In addition to the submachine gun version that the maker tried to interest world armies in, a semi-automatic pistol version was briefly imported into the USA before the 1994 assault weapons ban slammed the door on imported large pistols.

It did not sell well, as it was priced higher than shoddy Tec-9s and similar horse pistols, and import (different attempts by FIE, Mitchell Arms, American Arms) ended in 1993, well before the AWB took effect. Numbers imported were probably under 2000. It has gotten a new lease on life after being featured in the video game Call of Duty: Black Ops, but the orphaned firearm is no longer a practical weapon despite its interesting features. (Of course, that doesn’t affect its use by a homicidal jihadi who’s expecting to throw his worthless life away, anyway).

Here’s one for sale, NIB, on GunBroker.

Spectre HC semi pistol 2The seller says:

Italian SITES Spectre HC semi-auto pistol AKA SITES Spectre Falcon or M4 semi-auto still in box with 2 original SITES 30 rd “casket” magazines, SITES speed loader, and forward grip which is still in unopened plastic. The original buyer never fired it so is in like new condition except for the box/packaging has some normal wear so am classifying it as “New Old Stock”. This one is in 9mm and was imported by American Arms, Inc sometime before 1993 and have not been imported since. These are no longer in production and is a great find, especially in this condition. Don’t let this one pass you by!

This next picture shows it from nearly the angle that the first surveillance video shows the terrorist.

Spectre HC semi pistol

It’s a penny auction with an unknown reserve; no bidders yet.

Here’s another one, not quite as mint as the first…

Spectre HC semi pistol second example right…with a more laconic description:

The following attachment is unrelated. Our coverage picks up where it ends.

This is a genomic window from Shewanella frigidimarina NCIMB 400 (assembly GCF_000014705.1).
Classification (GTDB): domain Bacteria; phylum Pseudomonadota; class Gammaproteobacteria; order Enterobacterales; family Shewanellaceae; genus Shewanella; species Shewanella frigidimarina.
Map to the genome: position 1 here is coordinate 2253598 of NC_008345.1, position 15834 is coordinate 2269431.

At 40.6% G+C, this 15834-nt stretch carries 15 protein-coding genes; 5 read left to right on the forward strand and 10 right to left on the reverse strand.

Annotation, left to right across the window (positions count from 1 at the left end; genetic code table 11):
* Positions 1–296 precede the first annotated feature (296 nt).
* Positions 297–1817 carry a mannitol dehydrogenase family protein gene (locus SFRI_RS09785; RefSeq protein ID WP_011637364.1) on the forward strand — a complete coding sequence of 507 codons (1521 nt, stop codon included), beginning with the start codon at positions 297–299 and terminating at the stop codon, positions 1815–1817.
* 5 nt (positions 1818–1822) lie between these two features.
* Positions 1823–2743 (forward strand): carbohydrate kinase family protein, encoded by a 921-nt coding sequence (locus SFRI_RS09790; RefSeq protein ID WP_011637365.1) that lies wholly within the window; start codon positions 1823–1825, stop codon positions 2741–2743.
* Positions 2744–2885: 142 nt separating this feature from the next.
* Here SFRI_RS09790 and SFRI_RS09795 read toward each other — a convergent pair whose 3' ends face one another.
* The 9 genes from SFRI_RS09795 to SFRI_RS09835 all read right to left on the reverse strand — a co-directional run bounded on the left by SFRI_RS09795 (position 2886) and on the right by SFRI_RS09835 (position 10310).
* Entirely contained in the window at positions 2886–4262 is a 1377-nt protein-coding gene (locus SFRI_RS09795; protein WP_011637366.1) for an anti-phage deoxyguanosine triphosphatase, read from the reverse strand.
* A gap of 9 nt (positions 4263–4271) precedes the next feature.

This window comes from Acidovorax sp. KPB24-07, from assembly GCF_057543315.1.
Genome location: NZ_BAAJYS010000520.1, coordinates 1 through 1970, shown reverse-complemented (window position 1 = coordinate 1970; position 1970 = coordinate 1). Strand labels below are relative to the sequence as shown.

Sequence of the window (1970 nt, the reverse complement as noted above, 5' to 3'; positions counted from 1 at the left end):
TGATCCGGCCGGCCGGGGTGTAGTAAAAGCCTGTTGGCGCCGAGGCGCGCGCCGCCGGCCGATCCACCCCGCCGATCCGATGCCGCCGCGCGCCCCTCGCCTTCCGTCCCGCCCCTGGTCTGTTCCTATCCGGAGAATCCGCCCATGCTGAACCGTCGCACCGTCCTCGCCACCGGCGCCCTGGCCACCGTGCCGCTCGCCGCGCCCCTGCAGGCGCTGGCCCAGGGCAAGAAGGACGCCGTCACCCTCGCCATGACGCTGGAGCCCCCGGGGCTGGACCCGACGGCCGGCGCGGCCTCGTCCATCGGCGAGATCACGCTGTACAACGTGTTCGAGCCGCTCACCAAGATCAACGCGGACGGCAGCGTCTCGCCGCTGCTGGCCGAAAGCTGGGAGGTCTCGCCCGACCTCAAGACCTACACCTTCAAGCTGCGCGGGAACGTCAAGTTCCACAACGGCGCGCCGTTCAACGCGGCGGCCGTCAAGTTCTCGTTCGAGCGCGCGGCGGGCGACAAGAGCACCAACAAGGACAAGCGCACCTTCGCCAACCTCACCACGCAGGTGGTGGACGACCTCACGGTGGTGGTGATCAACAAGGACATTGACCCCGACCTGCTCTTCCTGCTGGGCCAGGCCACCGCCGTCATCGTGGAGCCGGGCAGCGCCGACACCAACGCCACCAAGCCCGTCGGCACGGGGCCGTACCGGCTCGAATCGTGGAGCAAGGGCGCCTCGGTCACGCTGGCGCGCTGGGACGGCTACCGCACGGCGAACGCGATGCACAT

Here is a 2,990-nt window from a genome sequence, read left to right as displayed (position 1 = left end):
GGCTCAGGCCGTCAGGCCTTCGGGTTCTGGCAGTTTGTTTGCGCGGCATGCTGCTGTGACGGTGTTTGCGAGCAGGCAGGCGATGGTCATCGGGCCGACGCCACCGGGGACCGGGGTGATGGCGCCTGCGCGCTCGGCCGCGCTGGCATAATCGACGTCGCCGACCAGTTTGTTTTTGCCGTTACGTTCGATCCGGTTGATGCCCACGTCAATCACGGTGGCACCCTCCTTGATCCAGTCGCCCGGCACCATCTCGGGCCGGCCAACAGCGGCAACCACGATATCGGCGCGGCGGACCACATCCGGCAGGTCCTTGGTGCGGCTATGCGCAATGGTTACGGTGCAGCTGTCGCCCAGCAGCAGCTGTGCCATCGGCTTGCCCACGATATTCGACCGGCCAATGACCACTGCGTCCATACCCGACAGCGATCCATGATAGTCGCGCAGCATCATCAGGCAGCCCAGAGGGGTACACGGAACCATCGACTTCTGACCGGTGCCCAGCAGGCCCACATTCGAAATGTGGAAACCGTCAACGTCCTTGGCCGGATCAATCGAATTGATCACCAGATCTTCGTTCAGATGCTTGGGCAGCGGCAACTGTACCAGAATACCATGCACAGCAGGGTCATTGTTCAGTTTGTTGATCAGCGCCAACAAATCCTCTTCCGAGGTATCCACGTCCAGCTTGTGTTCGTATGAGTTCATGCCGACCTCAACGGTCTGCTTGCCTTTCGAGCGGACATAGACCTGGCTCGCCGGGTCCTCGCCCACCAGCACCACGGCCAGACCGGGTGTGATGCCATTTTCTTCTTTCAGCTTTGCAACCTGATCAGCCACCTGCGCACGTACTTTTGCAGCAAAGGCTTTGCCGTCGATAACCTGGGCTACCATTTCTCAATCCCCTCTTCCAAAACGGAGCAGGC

-USED- Sites Spectre in 9mm. 6″ barrel. One 30rd magazine, ambi safety a decocker. Adjustable sight. imported from 1990-93. Clean pistol. There is some wear from the charging handle. Original box and mag loader. No owners manual.

Spectre HC semi pistol second example right

He’s asking $1,500 to start and has, not surprisingly, no bidders.

The SITES Spectre was designed originally as a compact, advanced 2nd-Generation submachine gun in 9mm, in hopes of getting some of the cop money that was flowing to Oberndorf. It had extremely practical, ergonomic controls and a grip that was clearly borrowed from H&K.

Spectre HC semi pistol second example close-up

The US semi version, seen here, fired from a closed bolt, but so did the submachine gun. The SMG, called the Spectre M4, can be distinguished by its folding stock, which lies along the top of the receiver when folded.

Spectre M4 SMG with 50-round magazine.

Spectre M4 SMG with 50-round magazine.

All magazines were of the “coffin” type, and are normally found in 30- and 50-round denominations. All magazines are rare, but the 50-round mags, which were not intended to be sold into the USA, are extremely rare. Magazines sell, on the rare occasions they appear, for hundreds of dollars.

The Spectre M4 also has a unique trigger system, as described at world.guns.ru:

The trigger group is more similar to handguns, then to SMG – it is double action without manual safety but with decocker. So, Spectre could be carried with loaded chamber and hammer down and then fired immediately simply by pressing the trigger.

On the semi-auto pistol version found in the USA, the Spectre HC, the forward lever is the safety, which falls right to thumb (in either hand), and the trigger is DA/SA. The aft lever is a safe decocker that works independently of the safety. Thus it’s a bit like a SIG 22x series handgun in its manual of arms, except for its polymer-covered operating handle forward rather than having a pistol slide.

Max also notes that the bolt was designed also to pump air through the ventilated foregrip, cooling the barrel. The gun was assembled with few “user-serviceable parts inside” and extensive use of e-clips.

It will be interesting to see if Israeli police can determine where this crumb got hold of a Spectre. It is possible that the manufacturers sold into the Arab world, or to Iran (most foreign weapons sold to Iranian “police” are passed on to terrorist groups), and it’s possible, though unlikely, that it was originally a US-market semi. Against that possibility, the surveillance video seems to show automatic fire, and converting a Spectre HC to reliable full-auto fire would not be a slam dunk.

Don’t Forget Forgotten Weapons…

… although, it could be called “Remembered Weapons,” because Ian remembers all the stuff that everybody else has forgotten. True, we haven’t flagged you to his site in, what, two whole days? But when he’s posting stuff like this, you need to be over there, not here. We’ll still be here posting several times a day, but trust us, you want to see these two posts, and you want to point your RSS reader at FW so you never miss stuff like this.